My magical, musical journey: Part 9 – For the love of music

By Ande Jacobson

Music can be all-encompassing whether making music or just listening to it. It can be healing. It can be invigorating. It can also stimulate the brain in ways that nothing else can. Music encourages artistic and emotional connection and expression. And unfortunately in our profit-centered world, it can also be far too expensive. In July of 2019, I wrote a piece exploring some of the differences between those playing to live and those who lived to play for the sheer love of it, though in both cases my essay focused on the performance aspects and the range of compensation musicians received for their services.

I’ve written about the recent demise of two local theater companies. I had worked for both companies in the past, and they each served the community in numerous ways. Between the ongoing risks associated with the prevalence of COVID-19 reducing audiences, escalating facility costs, and legislation in California forcing performing arts organizations to treat any paid person as an employee with all of the overhead costs that entails, it’s become increasingly difficult to keep small theater groups and community music ensembles afloat. It’s also made accessing those that are still functioning far more cost prohibitive for many audience members.

In all of these previous pieces, performance was the common link. What about those who just want to play for the love of music making without regard for payment or even performance? While a large portion of the arts community has returned to live performances, for many who remain cautious and crowd averse in our pandemic-laden world, live performance is fast becoming a distant memory. As I mentioned in previous installments of this magical musical journey series, I’m doubtful that I’ll personally return to live performances on either side of the lights. I am still a musician though, and I still have a love of making music. In Part 8, I discussed some of my memories of my mother and our sharing our love of playing the piano at home. In this installment, I am again thinking back to some of my most satisfying musical experiences. In these cases, performance was neither expected nor the goal of the music making. It was playing for the love of it either alone or with other musicians who shared that love.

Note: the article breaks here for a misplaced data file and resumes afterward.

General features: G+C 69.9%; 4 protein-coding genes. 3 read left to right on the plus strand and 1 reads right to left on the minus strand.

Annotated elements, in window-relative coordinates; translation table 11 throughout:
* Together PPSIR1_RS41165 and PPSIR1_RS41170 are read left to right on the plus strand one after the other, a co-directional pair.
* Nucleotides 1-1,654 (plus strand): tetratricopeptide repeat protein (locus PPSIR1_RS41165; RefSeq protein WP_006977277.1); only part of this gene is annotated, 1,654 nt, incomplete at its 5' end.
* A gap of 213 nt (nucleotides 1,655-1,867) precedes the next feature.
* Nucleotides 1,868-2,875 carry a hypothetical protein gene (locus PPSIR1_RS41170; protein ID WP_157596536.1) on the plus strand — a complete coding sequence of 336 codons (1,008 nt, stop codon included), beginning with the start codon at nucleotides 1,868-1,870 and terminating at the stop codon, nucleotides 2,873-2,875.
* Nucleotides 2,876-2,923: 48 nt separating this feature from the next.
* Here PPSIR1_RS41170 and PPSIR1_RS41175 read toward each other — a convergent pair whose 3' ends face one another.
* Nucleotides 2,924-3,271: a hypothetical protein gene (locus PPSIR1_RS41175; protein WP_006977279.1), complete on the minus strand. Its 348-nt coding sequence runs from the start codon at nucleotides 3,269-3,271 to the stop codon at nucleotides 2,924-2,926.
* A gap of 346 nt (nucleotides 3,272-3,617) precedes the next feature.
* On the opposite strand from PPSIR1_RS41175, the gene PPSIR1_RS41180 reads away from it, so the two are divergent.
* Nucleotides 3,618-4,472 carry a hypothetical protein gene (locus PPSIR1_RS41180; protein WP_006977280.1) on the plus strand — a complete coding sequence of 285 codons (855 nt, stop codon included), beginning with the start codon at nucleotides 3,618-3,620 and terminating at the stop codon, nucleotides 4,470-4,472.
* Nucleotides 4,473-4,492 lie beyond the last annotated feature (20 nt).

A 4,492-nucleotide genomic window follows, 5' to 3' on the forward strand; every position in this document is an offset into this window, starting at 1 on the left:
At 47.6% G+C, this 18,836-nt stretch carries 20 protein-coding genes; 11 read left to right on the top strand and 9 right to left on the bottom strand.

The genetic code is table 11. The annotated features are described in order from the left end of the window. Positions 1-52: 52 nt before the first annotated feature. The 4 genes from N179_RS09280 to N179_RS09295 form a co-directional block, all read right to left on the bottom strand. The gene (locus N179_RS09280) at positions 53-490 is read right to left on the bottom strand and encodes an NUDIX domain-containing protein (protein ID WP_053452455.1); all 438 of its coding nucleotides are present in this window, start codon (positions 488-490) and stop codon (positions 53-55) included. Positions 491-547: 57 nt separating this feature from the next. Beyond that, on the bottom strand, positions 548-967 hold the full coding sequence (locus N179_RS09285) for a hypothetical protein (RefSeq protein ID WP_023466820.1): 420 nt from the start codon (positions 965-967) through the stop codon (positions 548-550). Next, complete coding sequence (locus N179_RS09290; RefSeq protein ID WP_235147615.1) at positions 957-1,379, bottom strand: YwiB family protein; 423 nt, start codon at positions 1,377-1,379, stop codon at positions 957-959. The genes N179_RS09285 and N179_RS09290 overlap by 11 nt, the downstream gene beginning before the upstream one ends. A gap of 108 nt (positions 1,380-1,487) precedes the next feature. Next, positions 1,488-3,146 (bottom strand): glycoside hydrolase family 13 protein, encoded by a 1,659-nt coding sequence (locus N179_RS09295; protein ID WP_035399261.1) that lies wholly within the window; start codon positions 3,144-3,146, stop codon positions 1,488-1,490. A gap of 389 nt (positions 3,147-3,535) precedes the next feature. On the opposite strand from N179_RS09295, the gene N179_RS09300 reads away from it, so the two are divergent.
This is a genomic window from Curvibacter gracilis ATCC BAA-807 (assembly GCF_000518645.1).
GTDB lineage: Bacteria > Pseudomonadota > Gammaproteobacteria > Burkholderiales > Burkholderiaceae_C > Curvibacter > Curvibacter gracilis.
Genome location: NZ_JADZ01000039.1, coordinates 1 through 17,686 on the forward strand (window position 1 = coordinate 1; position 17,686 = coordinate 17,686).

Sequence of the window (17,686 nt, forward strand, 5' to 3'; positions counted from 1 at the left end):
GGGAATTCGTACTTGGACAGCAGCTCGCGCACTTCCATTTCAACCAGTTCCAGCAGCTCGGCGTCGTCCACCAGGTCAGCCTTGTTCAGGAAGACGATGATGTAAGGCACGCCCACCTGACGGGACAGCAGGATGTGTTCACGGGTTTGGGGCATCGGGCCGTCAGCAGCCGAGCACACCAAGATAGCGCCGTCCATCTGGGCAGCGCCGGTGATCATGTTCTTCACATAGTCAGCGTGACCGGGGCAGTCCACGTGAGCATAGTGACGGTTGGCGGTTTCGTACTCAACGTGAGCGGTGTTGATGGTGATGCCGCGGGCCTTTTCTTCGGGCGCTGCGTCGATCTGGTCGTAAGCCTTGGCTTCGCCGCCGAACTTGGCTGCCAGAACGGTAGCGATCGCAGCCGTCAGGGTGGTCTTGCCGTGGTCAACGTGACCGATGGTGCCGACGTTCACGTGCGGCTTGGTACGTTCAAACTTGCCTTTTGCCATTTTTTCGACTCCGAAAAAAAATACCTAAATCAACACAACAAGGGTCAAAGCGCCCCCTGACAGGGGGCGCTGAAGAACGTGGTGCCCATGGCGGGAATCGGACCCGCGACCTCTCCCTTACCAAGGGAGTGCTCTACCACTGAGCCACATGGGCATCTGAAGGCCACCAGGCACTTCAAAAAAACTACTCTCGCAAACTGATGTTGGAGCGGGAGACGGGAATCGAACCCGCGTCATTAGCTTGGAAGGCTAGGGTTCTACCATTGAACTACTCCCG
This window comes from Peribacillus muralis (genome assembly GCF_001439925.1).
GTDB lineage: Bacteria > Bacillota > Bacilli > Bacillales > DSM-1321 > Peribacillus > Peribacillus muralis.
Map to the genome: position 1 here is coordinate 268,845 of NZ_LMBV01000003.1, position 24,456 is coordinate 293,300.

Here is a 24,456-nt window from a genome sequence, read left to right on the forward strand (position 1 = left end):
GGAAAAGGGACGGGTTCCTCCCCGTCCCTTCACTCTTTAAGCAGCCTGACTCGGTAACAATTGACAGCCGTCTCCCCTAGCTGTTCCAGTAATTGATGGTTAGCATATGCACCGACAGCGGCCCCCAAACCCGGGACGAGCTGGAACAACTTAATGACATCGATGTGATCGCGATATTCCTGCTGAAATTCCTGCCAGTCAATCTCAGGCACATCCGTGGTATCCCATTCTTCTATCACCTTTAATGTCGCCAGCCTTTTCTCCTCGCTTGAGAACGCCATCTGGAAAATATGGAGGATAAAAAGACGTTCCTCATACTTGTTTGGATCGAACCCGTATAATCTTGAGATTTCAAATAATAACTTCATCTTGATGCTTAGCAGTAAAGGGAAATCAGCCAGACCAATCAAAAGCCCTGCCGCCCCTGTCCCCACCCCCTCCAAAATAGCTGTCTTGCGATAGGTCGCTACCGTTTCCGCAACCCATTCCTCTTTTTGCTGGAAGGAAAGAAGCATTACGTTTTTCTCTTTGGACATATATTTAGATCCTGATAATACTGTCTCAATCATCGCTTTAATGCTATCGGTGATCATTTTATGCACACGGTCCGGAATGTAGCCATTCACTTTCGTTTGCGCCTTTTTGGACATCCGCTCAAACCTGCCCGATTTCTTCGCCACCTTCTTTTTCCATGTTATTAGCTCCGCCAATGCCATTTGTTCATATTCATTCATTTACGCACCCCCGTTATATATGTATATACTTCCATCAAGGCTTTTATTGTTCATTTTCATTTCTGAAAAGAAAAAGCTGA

Earlier in this series, I talked about my college ragtime band and later how I returned to ensemble music. In the case of Avogadro’s Ragtime Band and in the build-up to seeking out community groups, my music making was limited to various living rooms strictly for the fun of it. In those cases the only cost was for our personal instruments and the purchase of sheet music to play, although in some cases I even wrote a few arrangements for our groups. Initially, even my old sax quartet, Peninsula Saxophonica, was more for our enjoyment than anything else. The sax quartet ended up playing a few concert or service gigs, but most of our association was just to get together on Saturday mornings to play some wonderful saxophone music without an audience.

Once I joined some community bands, I started to see how the cost factor could intrude, at least a little. One band required its members pay annual dues. Those dues have increased slightly over the years as facility costs have risen, and the going rate for their conductor has also come into play. Two other community bands at the time required no dues from the members. Both of those bands had arrangements with their local city governments to provide music for a few civic events in return for rehearsal and performance space. Unfortunately, rehearsal space sometimes shifted depending on what else was happening in those towns. All three groups also played a number of free concerts beyond various civic events during the year.

A number of years later, I became an adjunct member of another community band that had a different arrangement. I was an occasional rehearsal conductor on their rotating roster, and I played their concerts for a few years. They didn’t have official dues, but the regular members were expected to donate some cash each rehearsal that was paid to the city for the use of the park building in which they rehearsed.